A downtown Brisbane, Autralia BRT Station that incorporates a bike station. Source: www.humantransit.org

There’s still a lot of details to figure out before the Cultural Corridor Line is up and running. The first step, which is part of the recommendation in the Central District Plan, is to do a feasibility study. This study will finalize the actual route for the line and the mode that would be most economical. Like most transportation projects – this isn’t quick, but we can certainly start support for the Cultural Corridor Line and begin the steps to make it happen!

10 thoughts on “Spotlight on the Central District: Cultural Corridor Line Bus Rapid Transit

  1. Honestly, I would like to see the extra lanes of the City Branch preserved for a future light rail/subway spur. This is a rare right-of-way that can’t be put to waste.

    • Why would installing BRT lanes in the City Branch preclude it’s future use for a light rail/subway spur. If anything, it will fix up the facility and keep it in good condition for future use, as opposed to letting it continue to sit unused and unfixed….

  2. This would be great! I rarely go to the waterfront or the Western portion of Fairmount park simply because there is so little public transit that goes there. I have enjoyed and utilized BRT in other cities. I think using a bus structure rather than rail cars is a flexible way to plan for the future.
    Bringing the line down Delaware avenue past Penn’s Landing would help revitalize those areas and give folks a chance to participate in festivals without an excessive parking fee.
    I also would like to see free interchange to the existing Broad street, Market/Frankford and trolley services incorporated. Running a link to the southern tip of the broad street line/stadium area would take congestive pressure off a singular rail line for sporting events and help southbound passengers travel during parade route disruptions to bus service.

  3. I agree with Rob. The City Branch has the potential to connect Strawberry Mansion and other neighborhoods where the lack of public transportation has hindered revival.

  4. Gee I wish I was still in Philly! I designed a similar proposal in conjunction with the Philadelphia Coca Cola Bottling Company related to the 1976 Bicentennial years ago. It was never accepted.

  5. This asset is HUGE! We need to use it to expand our fixed guide way transit system as a means to address revitalization of Strawberry Mansion and nearby neighborhoods as well as provide much needed rapid transit to Manayunk, Roxborough, and other places along I 76 that are choked by their auto-dependency!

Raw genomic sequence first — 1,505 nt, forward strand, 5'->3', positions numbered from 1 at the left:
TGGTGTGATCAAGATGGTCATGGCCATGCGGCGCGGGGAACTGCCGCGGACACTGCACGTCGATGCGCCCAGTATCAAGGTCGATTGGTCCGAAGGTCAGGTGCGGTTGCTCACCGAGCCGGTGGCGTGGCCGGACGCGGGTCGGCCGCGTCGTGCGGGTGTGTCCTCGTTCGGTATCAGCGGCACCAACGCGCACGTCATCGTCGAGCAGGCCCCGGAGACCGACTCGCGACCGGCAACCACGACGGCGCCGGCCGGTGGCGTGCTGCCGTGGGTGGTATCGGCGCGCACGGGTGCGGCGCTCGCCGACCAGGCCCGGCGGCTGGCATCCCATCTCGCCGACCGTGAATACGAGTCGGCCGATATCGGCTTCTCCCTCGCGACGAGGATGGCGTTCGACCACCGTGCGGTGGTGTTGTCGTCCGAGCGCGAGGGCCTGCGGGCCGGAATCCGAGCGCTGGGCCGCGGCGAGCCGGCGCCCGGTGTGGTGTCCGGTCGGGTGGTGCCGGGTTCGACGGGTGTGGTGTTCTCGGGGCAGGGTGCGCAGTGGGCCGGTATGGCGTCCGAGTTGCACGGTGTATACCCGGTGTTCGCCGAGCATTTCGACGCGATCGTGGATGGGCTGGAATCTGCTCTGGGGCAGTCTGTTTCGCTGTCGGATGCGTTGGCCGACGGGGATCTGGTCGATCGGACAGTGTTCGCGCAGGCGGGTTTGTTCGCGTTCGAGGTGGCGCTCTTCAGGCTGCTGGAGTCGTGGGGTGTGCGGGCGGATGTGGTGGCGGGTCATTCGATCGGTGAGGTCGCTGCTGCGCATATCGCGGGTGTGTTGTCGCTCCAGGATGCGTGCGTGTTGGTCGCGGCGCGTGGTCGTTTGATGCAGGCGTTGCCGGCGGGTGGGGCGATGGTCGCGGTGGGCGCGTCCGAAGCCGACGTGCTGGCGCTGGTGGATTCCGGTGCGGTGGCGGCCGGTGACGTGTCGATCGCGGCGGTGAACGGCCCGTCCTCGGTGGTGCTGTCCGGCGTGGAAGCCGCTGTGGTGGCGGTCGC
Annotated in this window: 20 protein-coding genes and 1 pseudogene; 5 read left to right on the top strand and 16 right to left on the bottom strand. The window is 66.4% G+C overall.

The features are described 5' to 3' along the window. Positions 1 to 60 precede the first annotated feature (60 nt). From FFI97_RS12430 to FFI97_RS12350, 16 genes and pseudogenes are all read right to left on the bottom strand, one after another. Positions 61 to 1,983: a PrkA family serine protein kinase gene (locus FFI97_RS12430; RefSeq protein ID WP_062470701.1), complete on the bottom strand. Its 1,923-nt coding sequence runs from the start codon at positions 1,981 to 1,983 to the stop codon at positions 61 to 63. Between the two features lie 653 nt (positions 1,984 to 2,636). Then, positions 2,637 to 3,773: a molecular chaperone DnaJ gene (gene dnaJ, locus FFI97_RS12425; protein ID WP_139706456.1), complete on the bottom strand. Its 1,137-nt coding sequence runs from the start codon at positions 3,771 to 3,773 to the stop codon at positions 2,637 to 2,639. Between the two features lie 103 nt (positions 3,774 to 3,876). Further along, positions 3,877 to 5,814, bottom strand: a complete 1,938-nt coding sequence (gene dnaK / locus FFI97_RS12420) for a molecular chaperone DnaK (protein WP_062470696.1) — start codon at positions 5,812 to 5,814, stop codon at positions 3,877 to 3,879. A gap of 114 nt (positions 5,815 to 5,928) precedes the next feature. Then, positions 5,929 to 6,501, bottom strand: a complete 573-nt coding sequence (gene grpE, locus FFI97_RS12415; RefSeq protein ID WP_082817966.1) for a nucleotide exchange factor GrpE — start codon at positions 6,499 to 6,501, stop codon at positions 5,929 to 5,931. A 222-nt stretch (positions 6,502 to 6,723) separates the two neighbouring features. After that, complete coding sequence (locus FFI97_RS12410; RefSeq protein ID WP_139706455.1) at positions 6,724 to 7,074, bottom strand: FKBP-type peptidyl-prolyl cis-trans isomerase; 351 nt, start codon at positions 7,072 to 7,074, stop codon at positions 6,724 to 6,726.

6. Pingback: Philebrity.com » Blog Archive » This Moment In Chocolate And Peanut Butter: Your Reading Viaduct Is All Up In My Cultural Corridor Line!

  7. I suggest that you tie the Cultural Corridor BRT line with the proposed BRT along Roosevelt Boulevard. Access to the Boulevard would be had by 33rd Street and Hunting Park Avenue, or even better, an easement on the former Reading RR right-of-way west of the Schuylkill River. This combination would greatly enhance mass transit access to employment and cultural centers along the Parkway and other locations west of Broad Street.

  8. I think the Cultural Corridor Line should not be BRT. It should be Light Rail. Now that the state will be funding mass transit at a much higher level than it has been doing, it now makes more sense for the City to pursue rail for this corridor. Yes, buses are more “flexible” in that tracks don’t have to be laid for them. But they will need ramps to come back up to the surface once they are out of the busway and street loops to turn around in. And once the buses are back on the surface, they’re at the mercy of the other street traffic. With rail, it doesn’t have to be that way. One option could be to continue down the currently-unused Route 23 trolley tracks on 11th and 12th streets and loop around on Bainbridge St. Another option (maybe a long-term one) could be to connect the Broad-Ridge Spur tracks with the Cultural Corridor route at Ridge Ave and Noble St and have the route go underground at that point and terminate at 8th and Market with a free transfer to the El.